Every day at noon, a new online Gilt Groupe sale begins. Women and men everywhere make sure their bosses aren't looking as they surreptitiously fill their shopping carts with bargain Karen Walkers, Zac Posen dresses and Tom Ford slacks.

For those who prefer to see and touch their clothes before laying out big bucks for them, Gilt City, Gilt Groupe's local lifestyle site, has amassed thousands of pieces from the Web site's warehouses to host a brick-and-mortar Gilt City Warehouse Sale. Set for Friday and Saturday at Long View Gallery (1234 Ninth St. NW), the ticketed sale will feature about 8,000 deeply discounted items from the likes of Posen, Helmut Lang, Vera Wang and Rachel Roy, plus cocktails, snacks and a DJ as you race for the best stuff. (The event is almost sold out, so get tickets quickly if you want to go.)


Before this weekend's sale, we sought a few shopping tips from Marissa Schneider, Gilt City D.C.'s senior curator. Because Gilt City requires you to check big purses and bags, leave everything at home but a wallet you can tuck into your pocket. If you're particularly modest, know that there is only one communal  dressing room. And leave the cash at home, because cashiers will accept credit only.

And if you're unsure about what you should snag, check out our gallery of trends to look out for.  Many of the pervasive styles from the last round of fashion show from New York to Paris are surprisingly wearable (obviously, we're not talking about the Stephen Sprouse logoed Edie Campbell at Louis Vuitton). And many of the 2014 spring/summer runway shows were filled with adaptable options that, best of all, can picked up now.

What should people know about how to approach the sale? What is it like?
Marissa Schneider: Basically we take thousands of pieces – we have apparel, we have designer

A Helmut Lang dress ($79) you might find at this weekend's sale. (Gilt City D.C.) A Helmut Lang dress ($79) you might find at this weekend's sale. (Gilt City D.C.)

shoes, we have some home decor items, a small children’s section, men’s – and we fill up Longview Gallery with racks and racks and racks of apparel. We organize primarily by size, and from there, we try to group items together the best we can, like shoes in one section, the apparel for women in its own section, and apparel for men in its own section, and, in the middle of the room is accessories, with handbags and things of that nature, including clutches, wallets and men’s ties.

How are these items lined up? Are the items from 2013? Are they seasonal? 
MS: This is all Gilt merchandise coming from our warehouses. We have a lot of items that are fairly current, so people can find pieces that are in line with this season's trends -- everything from little red dresses to pieces with that rocker, leather edge to them.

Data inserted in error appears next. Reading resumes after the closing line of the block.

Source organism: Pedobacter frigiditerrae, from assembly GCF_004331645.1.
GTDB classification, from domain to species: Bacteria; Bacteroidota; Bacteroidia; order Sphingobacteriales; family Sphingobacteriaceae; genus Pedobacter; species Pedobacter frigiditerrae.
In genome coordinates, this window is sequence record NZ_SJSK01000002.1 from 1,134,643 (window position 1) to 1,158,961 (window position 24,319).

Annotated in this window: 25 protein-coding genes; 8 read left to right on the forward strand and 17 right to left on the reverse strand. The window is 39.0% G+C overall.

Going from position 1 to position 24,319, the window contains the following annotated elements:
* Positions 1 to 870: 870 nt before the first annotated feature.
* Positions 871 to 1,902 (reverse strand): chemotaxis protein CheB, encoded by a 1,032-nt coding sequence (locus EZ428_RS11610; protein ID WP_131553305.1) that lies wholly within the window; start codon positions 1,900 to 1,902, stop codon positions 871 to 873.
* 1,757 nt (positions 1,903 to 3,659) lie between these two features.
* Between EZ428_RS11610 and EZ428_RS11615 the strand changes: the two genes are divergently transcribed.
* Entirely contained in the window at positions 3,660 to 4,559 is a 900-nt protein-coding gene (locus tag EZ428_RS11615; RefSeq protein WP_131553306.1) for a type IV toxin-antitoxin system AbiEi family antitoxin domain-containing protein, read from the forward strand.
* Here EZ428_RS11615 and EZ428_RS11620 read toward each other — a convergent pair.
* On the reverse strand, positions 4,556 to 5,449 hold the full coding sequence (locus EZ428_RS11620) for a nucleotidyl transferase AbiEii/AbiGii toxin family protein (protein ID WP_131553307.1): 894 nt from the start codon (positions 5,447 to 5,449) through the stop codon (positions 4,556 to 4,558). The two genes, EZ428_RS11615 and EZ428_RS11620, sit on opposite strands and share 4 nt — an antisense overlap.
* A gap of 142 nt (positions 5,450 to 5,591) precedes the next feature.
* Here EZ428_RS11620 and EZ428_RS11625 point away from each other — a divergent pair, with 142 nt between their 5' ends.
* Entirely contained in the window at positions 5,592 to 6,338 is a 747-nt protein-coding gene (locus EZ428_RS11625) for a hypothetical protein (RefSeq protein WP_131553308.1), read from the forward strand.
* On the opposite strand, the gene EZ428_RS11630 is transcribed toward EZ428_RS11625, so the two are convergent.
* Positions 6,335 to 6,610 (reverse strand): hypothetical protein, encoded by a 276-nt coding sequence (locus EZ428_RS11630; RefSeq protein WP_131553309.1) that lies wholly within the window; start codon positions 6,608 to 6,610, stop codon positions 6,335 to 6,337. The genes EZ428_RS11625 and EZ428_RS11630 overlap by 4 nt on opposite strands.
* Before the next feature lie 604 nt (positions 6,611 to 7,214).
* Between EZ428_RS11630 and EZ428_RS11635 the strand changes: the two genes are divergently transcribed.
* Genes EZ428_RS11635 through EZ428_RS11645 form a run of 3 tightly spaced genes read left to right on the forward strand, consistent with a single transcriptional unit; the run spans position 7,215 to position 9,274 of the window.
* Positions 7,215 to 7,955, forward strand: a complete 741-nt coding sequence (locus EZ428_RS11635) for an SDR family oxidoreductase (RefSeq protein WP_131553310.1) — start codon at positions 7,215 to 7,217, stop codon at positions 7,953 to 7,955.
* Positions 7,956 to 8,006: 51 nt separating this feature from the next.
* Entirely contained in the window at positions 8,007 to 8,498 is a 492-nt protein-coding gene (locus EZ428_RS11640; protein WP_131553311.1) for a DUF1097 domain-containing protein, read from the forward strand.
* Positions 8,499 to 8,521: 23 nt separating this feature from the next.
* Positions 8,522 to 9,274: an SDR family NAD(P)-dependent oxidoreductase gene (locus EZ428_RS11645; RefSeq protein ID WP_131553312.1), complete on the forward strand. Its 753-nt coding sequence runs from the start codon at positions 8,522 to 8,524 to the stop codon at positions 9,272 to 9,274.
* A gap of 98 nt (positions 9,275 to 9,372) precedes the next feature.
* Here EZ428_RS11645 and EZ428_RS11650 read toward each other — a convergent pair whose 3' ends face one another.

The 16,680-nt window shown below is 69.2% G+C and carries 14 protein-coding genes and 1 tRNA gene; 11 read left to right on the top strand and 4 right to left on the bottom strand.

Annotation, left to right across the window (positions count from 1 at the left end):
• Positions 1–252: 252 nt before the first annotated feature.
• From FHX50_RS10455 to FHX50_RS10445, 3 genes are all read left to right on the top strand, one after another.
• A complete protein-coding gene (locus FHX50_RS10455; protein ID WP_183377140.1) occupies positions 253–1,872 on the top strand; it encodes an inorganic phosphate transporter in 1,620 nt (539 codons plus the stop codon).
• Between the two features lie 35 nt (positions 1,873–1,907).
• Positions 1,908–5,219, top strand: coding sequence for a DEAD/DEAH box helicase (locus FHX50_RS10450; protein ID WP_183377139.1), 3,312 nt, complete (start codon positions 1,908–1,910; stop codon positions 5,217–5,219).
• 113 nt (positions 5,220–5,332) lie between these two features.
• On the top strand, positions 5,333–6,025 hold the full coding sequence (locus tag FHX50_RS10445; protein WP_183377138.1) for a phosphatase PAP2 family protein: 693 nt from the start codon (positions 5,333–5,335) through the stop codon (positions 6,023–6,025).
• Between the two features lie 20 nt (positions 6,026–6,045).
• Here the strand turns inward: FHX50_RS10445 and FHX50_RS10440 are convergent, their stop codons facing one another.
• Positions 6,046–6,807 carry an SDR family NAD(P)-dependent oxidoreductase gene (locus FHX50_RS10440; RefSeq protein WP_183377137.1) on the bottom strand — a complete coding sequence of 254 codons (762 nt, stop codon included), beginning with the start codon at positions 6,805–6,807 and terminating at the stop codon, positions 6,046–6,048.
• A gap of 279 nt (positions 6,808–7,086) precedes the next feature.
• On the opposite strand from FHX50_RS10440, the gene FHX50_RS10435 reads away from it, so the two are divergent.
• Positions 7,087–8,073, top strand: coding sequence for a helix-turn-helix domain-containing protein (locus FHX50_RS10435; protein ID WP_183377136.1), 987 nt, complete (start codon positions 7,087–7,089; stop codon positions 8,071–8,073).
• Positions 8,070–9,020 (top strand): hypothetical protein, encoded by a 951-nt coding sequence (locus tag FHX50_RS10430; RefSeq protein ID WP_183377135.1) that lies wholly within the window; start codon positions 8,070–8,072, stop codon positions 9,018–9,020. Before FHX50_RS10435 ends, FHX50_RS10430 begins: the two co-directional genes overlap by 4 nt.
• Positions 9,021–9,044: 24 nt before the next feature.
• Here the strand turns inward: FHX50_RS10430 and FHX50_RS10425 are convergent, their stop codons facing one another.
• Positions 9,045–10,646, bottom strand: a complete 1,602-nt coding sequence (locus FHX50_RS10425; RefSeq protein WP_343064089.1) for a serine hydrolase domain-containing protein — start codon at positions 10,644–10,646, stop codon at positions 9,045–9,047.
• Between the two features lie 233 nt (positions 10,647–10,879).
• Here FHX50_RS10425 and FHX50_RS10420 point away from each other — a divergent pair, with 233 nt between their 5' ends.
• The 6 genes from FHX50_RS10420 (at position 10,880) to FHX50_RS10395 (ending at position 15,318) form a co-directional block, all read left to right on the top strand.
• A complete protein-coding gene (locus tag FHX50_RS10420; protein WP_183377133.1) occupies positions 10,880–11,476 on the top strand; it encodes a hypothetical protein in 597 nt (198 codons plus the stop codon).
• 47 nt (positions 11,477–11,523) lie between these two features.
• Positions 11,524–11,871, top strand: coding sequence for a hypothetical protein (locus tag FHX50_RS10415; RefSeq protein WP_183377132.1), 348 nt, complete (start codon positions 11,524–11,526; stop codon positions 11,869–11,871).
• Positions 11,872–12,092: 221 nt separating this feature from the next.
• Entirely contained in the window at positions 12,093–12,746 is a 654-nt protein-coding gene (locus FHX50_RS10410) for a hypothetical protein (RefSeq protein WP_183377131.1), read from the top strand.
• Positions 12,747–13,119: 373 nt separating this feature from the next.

If you were shopping, what would you be looking for?
MS: I love to touch on every single category, but bags for me are always a big focus. We always get a good mix of things that come in, and I love, love, love accessories. I actually enjoy the rush and the search of finding those little treasures in our accessories section.

Is it like the Running of the Brides? That's what I imagine. What do you recommend for people as a strategy for shopping the sale?
MS: One of the biggest tips I have for people is get there early. People do line up. And dress in layers. For me, you lose time if you wait in line for a fitting room. If there are pieces you really need to try, you should. But if you wear a fitted tank top, you can try blouses on over that, and you can try dresses on over that. We have mirrors in between racks of clothes, and mirrors dedicated to the shoe section, and of course, mirrors in the dressing room, and mirrors for the guys as well.

 Is it possible to take as much as they can, then weed out and put stuff back? Are there rules and limitations?
MS: There aren't limitations, but I always tell people to have a priority list. If the thing you want to focus on is shoes, go to shoes first, because one of the fun parts, and one of the stressful parts, I think, is that we have so many one-of-a-kind pieces.  Maybe we have one Helmut Lang dress and it’s a size 4.  So the first person to find that piece is the one who's going to get it. So if people head to what they want first, it can take the stress off, like "Okay, I found the shoes I was looking for, or I found the dress I really wanted."  We don’t have a hold section, so if you kind of amass all these things that you want and you decide you want to get them, we don't have a place for you to set them. If people try on as they go through, they'll end up with a pretty edited selection.